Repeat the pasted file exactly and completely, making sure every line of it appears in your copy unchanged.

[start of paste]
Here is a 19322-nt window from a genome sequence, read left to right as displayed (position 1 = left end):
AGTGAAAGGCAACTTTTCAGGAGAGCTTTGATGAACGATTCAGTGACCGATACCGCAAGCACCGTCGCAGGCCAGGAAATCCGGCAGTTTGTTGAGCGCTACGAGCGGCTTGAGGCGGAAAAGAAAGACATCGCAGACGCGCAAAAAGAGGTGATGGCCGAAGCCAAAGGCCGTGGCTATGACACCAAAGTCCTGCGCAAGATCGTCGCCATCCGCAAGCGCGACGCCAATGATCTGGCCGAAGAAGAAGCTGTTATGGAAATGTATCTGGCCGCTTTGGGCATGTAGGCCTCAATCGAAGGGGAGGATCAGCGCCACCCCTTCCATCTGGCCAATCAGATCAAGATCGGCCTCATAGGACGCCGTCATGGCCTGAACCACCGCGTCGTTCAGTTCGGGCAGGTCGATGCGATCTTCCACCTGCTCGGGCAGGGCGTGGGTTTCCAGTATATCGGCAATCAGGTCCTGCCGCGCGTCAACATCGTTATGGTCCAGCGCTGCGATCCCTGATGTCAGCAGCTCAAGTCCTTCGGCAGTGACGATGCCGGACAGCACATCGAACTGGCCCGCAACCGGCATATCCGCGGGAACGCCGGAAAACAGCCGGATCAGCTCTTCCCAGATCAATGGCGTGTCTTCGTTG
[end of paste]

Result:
Here is a 19322-nt window from a genome sequence, read left to right as displayed (position 1 = left end):
AGTGAAAGGCAACTTTTCAGGAGAGCTTTGATGAACGATTCAGTGACCGATACCGCAAGCACCGTCGCAGGCCAGGAAATCCGGCAGTTTGTTGAGCGCTACGAGCGGCTTGAGGCGGAAAAGAAAGACATCGCAGACGCGCAAAAAGAGGTGATGGCCGAAGCCAAAGGCCGTGGCTATGACACCAAAGTCCTGCGCAAGATCGTCGCCATCCGCAAGCGCGACGCCAATGATCTGGCCGAAGAAGAAGCTGTTATGGAAATGTATCTGGCCGCTTTGGGCATGTAGGCCTCAATCGAAGGGGAGGATCAGCGCCACCCCTTCCATCTGGCCAATCAGATCAAGATCGGCCTCATAGGACGCCGTCATGGCCTGAACCACCGCGTCGTTCAGTTCGGGCAGGTCGATGCGATCTTCCACCTGCTCGGGCAGGGCGTGGGTTTCCAGTATATCGGCAATCAGGTCCTGCCGCGCGTCAACATCGTTATGGTCCAGCGCTGCGATCCCTGATGTCAGCAGCTCAAGTCCTTCGGCAGTGACGATGCCGGACAGCACATCGAACTGGCCCGCAACCGGCATATCCGCGGGAACGCCGGAAAACAGCCGGATCAGCTCTTCCCAGATCAATGGCGTGTCTTCGTTG